Six months after riding his own political movement to power in a sensational upset for French politics, President Emmanuel Macron faces the first signs of rebellion in his party.
The 39-year-old leader pulled off what few thought possible by creating a pro-Europe centrist movement from scratch in April 2016 and then sweeping presidential and parliamentary elections just over a year later.
But even senior figures of the Republic on the Move (LREM) admit that, having tasted glory over the summer with a membership of some 350,000, the party has stagnated since.
Worse, after widespread grumbling in private, a small group of 100 followers went public this week with an open resignation letter that claimed the party was consumed by political games and “courtesanship”.
The anonymous rebels said that LREM was guilty of “contempt and arrogance”, had frozen out its community-level members and was aping the methods of the “old world” of politics. “Democracy is not On the Move,” it said.
The letter, first published by the France Info radio station on Tuesday, was timed to coincide with a party congress at the weekend where Macron’s handpicked favourite Christophe Castaner is set to be named new LREM leader.
Castaner, a government spokesman who has spoken of his “love” for the president, is standing unopposed in a vote set to be dominated by national party bigwigs — not grassroots members of what Macron calls a “citizens’ movement”.
The ructions in LREM are one of a number of challenges faced by the young head of state who needs the party as a support base as he battles opponents on many fronts, including angry trade unionists opposed to his agenda.
It will also be vital for Macron at the local and regional level in France, where upcoming elections for mayors and councils offer him the chance to push his pro-business agenda to “transform” France.
LREM, launched simply as En Marche (On the Move) in April 2016, was a hugely effective electoral force with its thousands of volunteers who knocked on doors, flocked to rallies and distributed leaflets.
Many were drawn to Macron’s promise to do politics differently, including his pledge to put “kindness” at the heart of his agenda, while local committees were invited to brainstorm and contribute to the party’s manifesto.
But once the former investment banker entered office in May, the tight-knit team behind En Marche’s success — political aides all in their 20s and 30s — headed to new jobs in ministries or the presidential staff.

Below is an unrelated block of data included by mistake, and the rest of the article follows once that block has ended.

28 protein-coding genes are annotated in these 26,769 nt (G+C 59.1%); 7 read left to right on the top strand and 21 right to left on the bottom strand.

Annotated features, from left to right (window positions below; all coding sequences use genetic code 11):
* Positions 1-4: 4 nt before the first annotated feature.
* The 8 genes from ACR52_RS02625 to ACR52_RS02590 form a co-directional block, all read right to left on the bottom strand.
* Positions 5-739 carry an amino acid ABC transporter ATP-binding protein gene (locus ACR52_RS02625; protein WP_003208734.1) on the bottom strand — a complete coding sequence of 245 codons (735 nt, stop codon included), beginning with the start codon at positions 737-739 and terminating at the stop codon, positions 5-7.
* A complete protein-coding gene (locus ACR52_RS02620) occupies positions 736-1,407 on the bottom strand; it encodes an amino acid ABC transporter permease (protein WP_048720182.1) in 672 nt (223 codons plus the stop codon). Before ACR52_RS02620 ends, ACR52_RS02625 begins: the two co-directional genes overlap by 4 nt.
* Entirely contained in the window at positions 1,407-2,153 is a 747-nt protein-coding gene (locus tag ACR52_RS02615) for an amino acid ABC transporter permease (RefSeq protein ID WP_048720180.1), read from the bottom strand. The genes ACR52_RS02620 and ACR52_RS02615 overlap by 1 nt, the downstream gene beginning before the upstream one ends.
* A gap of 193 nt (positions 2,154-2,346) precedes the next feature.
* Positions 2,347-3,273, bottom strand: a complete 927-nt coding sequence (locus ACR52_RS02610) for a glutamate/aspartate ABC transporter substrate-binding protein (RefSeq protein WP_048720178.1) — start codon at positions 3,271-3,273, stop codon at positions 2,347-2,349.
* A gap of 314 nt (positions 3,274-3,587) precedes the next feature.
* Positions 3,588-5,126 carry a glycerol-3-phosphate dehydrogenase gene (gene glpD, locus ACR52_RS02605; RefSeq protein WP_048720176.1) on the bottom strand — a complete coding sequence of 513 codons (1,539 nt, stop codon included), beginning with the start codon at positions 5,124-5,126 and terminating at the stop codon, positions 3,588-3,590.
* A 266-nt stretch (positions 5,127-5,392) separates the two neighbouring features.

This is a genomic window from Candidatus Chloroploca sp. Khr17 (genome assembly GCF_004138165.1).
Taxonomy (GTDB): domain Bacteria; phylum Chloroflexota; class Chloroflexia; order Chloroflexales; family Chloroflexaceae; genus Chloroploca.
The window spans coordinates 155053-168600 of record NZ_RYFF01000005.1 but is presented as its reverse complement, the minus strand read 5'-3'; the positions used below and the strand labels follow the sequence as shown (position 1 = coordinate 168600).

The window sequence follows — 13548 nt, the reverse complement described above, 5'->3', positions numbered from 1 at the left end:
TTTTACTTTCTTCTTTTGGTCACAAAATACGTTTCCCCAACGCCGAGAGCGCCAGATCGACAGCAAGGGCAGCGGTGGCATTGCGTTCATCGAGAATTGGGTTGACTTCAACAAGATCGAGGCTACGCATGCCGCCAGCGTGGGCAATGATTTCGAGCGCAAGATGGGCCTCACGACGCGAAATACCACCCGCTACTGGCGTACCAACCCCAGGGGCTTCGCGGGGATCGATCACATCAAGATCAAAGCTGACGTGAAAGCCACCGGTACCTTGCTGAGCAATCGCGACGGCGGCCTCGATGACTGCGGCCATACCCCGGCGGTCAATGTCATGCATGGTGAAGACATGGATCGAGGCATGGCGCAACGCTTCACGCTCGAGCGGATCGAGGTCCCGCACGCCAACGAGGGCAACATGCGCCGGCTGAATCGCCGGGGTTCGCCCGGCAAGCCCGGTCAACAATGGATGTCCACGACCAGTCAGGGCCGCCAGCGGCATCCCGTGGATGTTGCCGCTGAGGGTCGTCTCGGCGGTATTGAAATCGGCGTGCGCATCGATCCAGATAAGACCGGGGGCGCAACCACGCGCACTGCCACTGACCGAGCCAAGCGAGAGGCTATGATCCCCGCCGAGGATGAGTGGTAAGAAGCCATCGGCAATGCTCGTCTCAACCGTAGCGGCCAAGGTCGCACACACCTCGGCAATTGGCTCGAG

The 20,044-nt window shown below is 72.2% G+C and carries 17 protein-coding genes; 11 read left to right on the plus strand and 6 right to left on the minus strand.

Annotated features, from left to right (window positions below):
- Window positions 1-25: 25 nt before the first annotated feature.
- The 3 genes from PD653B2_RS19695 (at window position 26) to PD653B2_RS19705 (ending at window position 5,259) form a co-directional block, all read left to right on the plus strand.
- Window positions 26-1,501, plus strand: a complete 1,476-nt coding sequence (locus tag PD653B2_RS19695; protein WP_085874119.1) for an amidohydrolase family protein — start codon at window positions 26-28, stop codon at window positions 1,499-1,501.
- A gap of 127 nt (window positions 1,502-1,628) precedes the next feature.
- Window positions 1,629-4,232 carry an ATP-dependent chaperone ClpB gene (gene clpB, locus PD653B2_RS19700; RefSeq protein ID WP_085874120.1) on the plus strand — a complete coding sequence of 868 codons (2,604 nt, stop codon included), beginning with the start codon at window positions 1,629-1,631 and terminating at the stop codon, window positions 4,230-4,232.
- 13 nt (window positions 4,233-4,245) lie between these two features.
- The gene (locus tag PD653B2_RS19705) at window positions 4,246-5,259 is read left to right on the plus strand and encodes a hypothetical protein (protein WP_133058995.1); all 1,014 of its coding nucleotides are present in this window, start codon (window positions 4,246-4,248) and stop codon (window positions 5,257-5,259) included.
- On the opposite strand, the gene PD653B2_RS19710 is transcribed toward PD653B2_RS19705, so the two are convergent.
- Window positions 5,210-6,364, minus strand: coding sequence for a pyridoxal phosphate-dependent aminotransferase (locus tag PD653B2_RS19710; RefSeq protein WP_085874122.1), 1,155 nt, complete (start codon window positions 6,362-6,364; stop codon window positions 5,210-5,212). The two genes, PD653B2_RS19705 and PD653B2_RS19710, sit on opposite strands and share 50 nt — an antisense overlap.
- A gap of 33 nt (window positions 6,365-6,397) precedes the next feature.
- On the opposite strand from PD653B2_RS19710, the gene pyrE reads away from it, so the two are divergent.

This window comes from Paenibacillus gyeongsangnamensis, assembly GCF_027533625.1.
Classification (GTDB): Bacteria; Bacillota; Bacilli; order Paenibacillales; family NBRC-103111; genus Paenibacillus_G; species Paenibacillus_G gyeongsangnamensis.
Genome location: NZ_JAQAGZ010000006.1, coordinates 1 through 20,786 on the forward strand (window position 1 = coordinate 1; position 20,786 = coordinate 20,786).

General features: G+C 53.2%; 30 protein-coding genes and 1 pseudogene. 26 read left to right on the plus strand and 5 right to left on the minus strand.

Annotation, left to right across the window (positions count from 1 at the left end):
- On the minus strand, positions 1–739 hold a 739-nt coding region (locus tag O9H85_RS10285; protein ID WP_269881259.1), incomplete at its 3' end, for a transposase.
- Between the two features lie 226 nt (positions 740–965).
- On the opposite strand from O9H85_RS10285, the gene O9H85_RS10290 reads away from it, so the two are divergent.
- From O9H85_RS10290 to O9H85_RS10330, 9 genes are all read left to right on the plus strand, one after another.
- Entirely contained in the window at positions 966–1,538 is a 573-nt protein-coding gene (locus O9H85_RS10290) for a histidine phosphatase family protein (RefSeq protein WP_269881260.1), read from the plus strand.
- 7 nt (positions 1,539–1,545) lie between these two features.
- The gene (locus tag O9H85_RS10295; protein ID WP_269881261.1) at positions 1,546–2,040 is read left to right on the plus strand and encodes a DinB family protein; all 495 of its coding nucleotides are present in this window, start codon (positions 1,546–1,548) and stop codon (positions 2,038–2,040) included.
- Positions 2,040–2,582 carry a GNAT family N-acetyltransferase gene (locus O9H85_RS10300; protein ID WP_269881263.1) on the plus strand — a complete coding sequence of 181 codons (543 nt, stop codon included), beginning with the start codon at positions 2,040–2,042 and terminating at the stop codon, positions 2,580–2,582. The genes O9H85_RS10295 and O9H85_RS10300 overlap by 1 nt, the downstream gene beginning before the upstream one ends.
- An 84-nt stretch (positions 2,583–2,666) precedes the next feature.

Many volunteers returned to their day jobs, or simply took a break after months of exhausting work.
One leading LREM campaigner in Paris told AFP that the party was barely functioning.
“If you ask for help, they don’t offer anything. The telephone switchboard doesn’t even work properly at headquarters,” she said, asking not to be named because of fears the criticism could harm her standing.
An article in the magazine L’Opinion this week looking at the movement’s growing pains was headlined: “Republic on the Move goes through a teenage crisis”.
LREM parliamentarian Jean-Christophe Moreau, a former farmer who is one of dozens of MPs who benefited from Macron’s drive to bring outsiders into politics, admits that “obviously since the elections, it’s been complicated.”
“The priority now is to have a clear political line,” he said in an interview in his office at parliament where lawmakers were busy voting on a new tax-cutting budget aimed at stimulating business.
He and others hope that the smooth-talking Castaner, a former Socialist MP who sided early with Macron during his presidential bid, can help revive the lost momentum on the ground.
The open letter by the LREM rebels claimed that “local committees have emptied” since the elections — something seen as a worry by other members who have spoken to AFP and other French media this week.
Castaner’s uncontested “election” this weekend will give the party head a new focus, but the opaque process that led to his nomination has left some activists worried about a lack of internal democracy.
“If things are very centralised, then you can get the impression that we’re just here to apply decisions made higher up and people will get disappointed,” warned Patrick Bernard, an LREM organiser in the rural Creuse region.
But he believes new initiatives like a skills training platform for volunteers and new community projects for members will help regenerate enthusiasm.
“We need to give ourselves a new identity,” he said.